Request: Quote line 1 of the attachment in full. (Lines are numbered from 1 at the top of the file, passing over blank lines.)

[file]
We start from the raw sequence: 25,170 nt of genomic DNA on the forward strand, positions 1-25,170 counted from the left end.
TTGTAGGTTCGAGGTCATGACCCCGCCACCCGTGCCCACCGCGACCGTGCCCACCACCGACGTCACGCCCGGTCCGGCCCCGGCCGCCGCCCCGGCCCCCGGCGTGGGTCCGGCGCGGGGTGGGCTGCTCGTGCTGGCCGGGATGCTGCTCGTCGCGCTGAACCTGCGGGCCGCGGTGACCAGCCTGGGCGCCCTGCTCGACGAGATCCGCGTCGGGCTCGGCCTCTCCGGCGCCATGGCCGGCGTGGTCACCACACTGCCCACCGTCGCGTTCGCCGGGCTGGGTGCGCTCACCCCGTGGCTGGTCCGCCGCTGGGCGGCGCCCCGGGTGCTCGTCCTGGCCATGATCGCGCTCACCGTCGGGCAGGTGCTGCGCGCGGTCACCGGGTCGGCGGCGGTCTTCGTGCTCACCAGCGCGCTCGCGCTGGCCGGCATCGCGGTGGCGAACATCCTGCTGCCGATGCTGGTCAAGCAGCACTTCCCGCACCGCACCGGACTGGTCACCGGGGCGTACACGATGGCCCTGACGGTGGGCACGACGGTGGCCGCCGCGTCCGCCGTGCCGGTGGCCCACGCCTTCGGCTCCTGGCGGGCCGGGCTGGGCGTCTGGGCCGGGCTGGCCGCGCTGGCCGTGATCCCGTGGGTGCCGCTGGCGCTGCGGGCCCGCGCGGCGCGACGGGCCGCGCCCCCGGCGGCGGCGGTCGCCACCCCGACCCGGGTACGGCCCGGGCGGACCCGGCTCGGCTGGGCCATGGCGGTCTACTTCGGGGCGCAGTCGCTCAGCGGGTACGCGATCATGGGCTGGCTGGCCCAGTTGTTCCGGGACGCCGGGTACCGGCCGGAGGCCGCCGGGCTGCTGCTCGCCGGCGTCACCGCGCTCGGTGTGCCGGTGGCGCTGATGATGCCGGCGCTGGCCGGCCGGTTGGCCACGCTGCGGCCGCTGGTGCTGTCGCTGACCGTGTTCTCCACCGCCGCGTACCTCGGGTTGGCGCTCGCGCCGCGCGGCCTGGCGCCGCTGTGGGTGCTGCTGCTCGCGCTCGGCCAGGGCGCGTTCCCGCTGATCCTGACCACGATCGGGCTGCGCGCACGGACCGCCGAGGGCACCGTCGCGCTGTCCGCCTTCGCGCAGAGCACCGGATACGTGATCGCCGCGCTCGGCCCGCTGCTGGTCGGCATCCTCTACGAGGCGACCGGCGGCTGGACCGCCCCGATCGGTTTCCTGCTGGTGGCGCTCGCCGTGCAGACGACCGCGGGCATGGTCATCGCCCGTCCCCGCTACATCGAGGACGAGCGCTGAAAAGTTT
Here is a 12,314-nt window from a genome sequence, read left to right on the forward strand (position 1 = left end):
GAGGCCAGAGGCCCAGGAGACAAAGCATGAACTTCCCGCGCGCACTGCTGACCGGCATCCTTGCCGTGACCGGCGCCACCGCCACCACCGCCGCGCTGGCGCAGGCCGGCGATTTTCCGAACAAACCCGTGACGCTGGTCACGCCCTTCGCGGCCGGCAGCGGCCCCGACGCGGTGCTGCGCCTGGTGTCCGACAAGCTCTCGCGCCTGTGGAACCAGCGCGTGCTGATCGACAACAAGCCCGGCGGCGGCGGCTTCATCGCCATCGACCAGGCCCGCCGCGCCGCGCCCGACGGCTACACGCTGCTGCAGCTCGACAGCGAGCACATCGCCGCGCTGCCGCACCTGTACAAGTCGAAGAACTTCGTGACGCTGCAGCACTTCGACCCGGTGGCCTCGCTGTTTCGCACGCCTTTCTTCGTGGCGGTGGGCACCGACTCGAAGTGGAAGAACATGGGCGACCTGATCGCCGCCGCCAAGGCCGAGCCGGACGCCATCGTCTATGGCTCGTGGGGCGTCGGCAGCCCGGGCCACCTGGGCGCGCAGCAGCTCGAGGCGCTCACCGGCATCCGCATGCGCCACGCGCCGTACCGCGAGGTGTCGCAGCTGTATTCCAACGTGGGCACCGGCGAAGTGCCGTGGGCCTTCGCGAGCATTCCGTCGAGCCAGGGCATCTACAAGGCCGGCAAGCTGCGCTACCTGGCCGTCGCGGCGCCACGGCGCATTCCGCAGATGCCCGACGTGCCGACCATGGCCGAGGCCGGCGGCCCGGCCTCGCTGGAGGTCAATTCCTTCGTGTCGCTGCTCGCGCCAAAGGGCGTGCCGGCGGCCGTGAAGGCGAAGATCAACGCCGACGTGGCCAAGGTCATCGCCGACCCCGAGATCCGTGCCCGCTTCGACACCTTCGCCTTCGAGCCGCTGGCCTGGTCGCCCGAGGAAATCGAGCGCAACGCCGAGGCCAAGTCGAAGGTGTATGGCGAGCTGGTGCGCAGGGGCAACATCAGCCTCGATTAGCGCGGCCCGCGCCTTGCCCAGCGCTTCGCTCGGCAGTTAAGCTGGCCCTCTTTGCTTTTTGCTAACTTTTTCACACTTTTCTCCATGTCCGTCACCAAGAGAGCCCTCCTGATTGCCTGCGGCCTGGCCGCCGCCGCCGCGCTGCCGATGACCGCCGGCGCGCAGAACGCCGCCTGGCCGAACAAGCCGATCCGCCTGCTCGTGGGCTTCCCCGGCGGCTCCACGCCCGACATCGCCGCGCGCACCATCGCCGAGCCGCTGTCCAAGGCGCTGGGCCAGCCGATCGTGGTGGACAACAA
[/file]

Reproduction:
We start from the raw sequence: 25,170 nt of genomic DNA on the forward strand, positions 1-25,170 counted from the left end.